Art | Community News | Museums & Galleries
Sing for Hope Preview
The Courier obtained an early preview, sitting down with artist Chaz Guest as he began painting a piano with his comic book character Buffalo Warrior, the first superhero “born in the cotton fields.
The bottom floor of 499 North Canon Drive has been transformed into an unconventional art gallery. The room is filled with upright pianos, each one with a dedicated artist transforming the musical instruments into unique visual statements. Once finished, the pianos will leave the gallery space and join pedestrians on the streets of Beverly Hills, and will then make their way to disadvantaged schools, hospitals, and communities around Los Angeles. The project is a partnership between the New York-based nonprofit Sing for Hope, the Wallis Annenberg Center for Performing Arts and the city of Beverly Hills.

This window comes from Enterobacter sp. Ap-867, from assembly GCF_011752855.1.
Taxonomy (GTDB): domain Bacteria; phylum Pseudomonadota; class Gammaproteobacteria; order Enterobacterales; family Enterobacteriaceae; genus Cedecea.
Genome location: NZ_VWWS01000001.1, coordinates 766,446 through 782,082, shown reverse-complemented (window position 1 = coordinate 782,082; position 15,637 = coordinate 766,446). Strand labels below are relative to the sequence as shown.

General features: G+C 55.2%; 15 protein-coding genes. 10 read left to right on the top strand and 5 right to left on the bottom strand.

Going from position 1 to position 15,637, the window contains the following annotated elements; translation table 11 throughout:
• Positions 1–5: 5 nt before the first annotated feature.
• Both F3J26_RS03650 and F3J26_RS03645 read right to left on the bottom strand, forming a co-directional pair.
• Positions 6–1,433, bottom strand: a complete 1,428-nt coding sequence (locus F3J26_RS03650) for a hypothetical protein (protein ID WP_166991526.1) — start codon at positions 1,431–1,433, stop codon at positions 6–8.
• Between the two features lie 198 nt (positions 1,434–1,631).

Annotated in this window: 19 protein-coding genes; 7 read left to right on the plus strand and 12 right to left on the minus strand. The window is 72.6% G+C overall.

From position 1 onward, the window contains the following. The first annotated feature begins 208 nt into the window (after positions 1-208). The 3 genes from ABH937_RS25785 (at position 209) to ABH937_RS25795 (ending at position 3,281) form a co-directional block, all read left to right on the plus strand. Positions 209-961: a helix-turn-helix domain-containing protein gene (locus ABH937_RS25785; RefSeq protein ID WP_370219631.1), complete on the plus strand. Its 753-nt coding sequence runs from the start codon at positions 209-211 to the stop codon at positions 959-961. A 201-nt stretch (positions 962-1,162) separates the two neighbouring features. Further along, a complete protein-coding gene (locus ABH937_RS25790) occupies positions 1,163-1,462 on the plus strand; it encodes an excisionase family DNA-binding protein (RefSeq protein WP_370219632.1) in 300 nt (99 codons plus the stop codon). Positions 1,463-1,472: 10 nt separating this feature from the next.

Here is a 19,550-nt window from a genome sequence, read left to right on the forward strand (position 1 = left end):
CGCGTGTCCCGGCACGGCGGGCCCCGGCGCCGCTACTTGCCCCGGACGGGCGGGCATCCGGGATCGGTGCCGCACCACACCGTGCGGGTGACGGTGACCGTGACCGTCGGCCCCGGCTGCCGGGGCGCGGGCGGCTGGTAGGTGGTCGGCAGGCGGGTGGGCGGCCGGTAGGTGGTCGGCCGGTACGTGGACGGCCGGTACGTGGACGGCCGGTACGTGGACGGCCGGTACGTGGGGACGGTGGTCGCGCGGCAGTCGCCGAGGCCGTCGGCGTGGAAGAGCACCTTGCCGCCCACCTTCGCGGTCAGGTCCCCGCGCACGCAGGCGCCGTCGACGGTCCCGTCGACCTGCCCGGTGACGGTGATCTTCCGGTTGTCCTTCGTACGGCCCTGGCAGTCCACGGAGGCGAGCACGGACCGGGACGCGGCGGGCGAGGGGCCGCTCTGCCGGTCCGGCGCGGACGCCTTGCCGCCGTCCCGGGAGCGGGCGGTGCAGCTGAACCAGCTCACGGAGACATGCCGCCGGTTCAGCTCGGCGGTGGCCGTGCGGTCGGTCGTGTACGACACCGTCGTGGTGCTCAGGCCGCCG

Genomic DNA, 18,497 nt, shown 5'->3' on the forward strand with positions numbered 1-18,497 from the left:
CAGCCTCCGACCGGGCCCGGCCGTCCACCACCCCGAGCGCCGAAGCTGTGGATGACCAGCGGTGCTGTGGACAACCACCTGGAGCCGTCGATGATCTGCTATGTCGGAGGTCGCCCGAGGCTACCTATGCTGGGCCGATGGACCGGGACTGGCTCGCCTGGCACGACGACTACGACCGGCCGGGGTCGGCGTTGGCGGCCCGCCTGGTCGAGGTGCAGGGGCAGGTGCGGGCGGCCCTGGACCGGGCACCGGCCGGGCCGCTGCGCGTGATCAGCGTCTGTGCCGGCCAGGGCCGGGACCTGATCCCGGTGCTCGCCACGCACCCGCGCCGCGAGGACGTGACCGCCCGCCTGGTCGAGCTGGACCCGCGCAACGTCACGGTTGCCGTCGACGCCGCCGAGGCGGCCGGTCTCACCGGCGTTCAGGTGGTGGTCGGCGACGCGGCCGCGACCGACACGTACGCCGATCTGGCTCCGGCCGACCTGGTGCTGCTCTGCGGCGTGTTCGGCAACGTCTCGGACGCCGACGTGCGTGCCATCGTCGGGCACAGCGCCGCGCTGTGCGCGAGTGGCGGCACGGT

The Courier obtained an early preview, sitting down with artist Chaz Guest as he began painting a piano with his comic book character Buffalo Warrior, the first superhero “born in the cotton fields.” Guest explained that he got involved with Sing for Hope when he learned that the pianos would be given to under-resourced schools like those he attended in inner-city Philadelphia. He hopes that students see themselves and their potential reflected back at them in the fierce image of the Buffalo Warrior. “That’s going to start to teach them about their true narrative,” he said.